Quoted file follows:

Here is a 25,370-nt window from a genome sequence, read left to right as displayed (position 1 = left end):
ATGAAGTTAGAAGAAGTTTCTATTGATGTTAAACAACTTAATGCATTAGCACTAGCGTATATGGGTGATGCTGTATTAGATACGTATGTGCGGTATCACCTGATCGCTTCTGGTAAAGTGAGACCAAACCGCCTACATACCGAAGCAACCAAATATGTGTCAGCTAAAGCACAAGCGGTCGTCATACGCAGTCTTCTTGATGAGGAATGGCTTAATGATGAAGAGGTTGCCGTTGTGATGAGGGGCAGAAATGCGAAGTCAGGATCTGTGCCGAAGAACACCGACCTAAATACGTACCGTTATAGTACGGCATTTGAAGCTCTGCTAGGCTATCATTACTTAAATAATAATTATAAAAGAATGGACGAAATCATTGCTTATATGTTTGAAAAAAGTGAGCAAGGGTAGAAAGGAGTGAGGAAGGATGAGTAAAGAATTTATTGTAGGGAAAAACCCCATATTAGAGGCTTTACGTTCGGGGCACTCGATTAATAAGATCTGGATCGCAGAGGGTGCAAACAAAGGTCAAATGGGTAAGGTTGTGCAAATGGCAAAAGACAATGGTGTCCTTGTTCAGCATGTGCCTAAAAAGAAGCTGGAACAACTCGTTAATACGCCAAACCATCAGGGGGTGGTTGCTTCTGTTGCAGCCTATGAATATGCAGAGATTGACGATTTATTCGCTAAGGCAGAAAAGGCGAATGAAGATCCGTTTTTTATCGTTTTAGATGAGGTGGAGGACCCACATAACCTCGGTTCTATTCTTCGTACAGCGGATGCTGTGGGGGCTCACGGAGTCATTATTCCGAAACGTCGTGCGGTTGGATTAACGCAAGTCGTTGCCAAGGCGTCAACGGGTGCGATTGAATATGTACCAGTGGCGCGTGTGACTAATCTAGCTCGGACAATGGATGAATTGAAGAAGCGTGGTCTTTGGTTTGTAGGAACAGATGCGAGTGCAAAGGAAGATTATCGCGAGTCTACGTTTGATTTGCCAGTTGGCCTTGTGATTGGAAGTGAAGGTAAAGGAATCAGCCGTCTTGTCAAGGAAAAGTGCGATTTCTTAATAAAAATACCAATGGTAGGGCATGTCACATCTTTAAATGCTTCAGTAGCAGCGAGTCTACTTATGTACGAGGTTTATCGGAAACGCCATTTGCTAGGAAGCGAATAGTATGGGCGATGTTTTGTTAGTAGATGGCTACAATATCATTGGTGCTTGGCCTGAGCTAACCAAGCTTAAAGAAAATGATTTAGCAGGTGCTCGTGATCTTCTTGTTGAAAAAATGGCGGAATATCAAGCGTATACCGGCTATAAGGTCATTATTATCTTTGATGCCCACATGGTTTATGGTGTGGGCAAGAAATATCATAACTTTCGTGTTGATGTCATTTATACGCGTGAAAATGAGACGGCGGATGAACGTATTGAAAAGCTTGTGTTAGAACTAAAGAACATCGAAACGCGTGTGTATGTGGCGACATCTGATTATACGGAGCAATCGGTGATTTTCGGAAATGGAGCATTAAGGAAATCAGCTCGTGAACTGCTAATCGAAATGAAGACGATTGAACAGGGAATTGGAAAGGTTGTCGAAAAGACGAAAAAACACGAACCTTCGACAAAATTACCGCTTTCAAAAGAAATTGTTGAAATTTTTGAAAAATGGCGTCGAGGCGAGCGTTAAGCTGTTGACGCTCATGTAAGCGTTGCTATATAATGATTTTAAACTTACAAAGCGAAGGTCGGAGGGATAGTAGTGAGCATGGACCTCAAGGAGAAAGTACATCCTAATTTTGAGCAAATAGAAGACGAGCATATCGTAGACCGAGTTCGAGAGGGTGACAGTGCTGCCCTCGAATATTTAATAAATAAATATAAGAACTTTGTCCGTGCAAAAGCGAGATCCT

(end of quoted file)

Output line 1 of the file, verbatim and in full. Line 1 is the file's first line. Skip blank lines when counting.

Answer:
Here is a 25,370-nt window from a genome sequence, read left to right as displayed (position 1 = left end):